In our agency only K9's and Motors take their cars/bikes home, and must be locked in a garage. Everyone else drives to the station, changes out in the locker room and checks out a car. Wearing your uniform to or from work is prohibited and can get you fired.



Interesting difference in philosophies/policies.
Here, ALL LEO's have take home cars and they drive them everywhere. No locked garage policy and most don't. Many apartment complexes offer LEO's "discounts" to attract them so there will be patrol cars parked around the complex.



Strange. Any con-wise crook could certainly tell the difference between a patrol car parked at a cops apartment complex from one actively patrolling the complex. Here the patrol car would have the tires slashed and be burglarized looking for body armor, weapons, and radios if left unattended overnight.
Link Posted: 10/2/2005 11:16:36 AM EDT

Originally Posted By AR15fan:

Originally Posted By CMB69:

Originally Posted By AR15fan:

Originally Posted By Shoot-N-Scoot:
The cruiser parked out front might of been a giveaway also.



For sure. Which is why most agencies with "take home" cars require they are parked in a locked garage.

In our agency only K9's and Motors take their cars/bikes home, and must be locked in a garage. Everyone else drives to the station, changes out in the locker room and checks out a car. Wearing your uniform to or from work is prohibited and can get you fired.



Interesting difference in philosophies/policies.
Here, ALL LEO's have take home cars and they drive them everywhere. No locked garage policy and most don't. Many apartment complexes offer LEO's "discounts" to attract them so there will be patrol cars parked around the complex.



Strange. Any con-wise crook could certainly tell the difference between a patrol car parked at a cops apartment complex from one actively patrolling the complex. Here the patrol car would have the tires slashed and be burglarized looking for body armor, weapons, and radios if left unattended overnight.



WOW! We always had the same "Community Policing" policy. I grew up with a police car parked in my front yard because dad was a street cop for almost 30 years and then I had a car parked out front until I got assigned to detectives unit. The PD always figured that the cars on the streets and in the neighborhoods were a deterent.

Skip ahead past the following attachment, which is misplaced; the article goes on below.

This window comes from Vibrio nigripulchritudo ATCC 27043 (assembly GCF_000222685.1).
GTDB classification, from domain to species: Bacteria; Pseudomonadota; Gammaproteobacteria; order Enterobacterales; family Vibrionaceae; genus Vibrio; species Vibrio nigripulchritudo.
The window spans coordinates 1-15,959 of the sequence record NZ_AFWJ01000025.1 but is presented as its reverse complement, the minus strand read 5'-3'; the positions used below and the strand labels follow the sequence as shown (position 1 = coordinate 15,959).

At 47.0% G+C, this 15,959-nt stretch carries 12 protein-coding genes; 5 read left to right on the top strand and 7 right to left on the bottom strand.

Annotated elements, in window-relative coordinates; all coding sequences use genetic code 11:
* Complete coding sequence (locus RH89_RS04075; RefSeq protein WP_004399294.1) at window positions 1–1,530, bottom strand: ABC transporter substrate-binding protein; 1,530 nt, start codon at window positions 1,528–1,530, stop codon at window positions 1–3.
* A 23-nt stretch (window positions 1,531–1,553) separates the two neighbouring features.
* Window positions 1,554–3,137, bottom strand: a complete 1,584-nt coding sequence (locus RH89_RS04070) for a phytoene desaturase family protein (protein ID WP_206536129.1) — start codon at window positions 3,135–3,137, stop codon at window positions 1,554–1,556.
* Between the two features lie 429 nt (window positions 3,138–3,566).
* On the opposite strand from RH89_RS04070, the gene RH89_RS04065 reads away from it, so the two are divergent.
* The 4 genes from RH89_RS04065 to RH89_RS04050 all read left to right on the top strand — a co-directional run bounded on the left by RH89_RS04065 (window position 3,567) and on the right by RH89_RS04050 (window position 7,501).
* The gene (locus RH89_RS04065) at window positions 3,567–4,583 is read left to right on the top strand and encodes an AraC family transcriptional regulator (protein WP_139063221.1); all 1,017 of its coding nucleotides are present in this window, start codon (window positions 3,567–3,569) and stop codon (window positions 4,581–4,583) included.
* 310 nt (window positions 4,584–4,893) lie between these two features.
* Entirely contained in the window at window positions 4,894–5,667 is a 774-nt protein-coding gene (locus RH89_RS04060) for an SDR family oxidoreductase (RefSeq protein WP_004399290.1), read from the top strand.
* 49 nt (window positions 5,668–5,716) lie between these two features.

Just goes to show the difference between metro areas and semi-rural areas.
Link Posted: 10/2/2005 11:57:06 AM EDT
He should have paid the $10 per month or whatever to have it hosted, rather than having the site on his own computer. I'd imagine any hosting company out there would tell the judge to piss up a rope.
Link Posted: 10/2/2005 12:04:18 PM EDT

Originally Posted By PeteCO:
He should have paid the $10 per month or whatever to have it hosted, rather than having the site on his own computer. I'd imagine any hosting company out there would tell the judge to piss up a rope.



Nope, they tend to be very compliant with c-a-d orders....

There are a number of issues here - not just the names/addys part, but the name: 'hawthornepd.com' could have been taken up with ICANN, as a case of domain camping....
Link Posted: 10/2/2005 12:09:50 PM EDT
[Last Edit: 10/2/2005 12:10:37 PM EDT by PeteCO]

Originally Posted By Dave_A:
Nope, they tend to be very compliant with c-a-d orders....



That sucks, what about a hosting service in a foreign country?


There are a number of issues here - not just the names/addys part, but the name: 'hawthornepd.com' could have been taken up with ICANN, as a case of domain camping....


That seems a little far fetched, but he could always buy hawthornepdabuse.com or something. Hell, it would cost the PD thousands of dollars paying someone to wait on hold with the registrar or ICANN
Link Posted: 10/2/2005 12:56:52 PM EDT
* The guy may be a scum or upstanding guy...I dunno
* The practice of doing it may be wrong
* Legislating it may be the way to go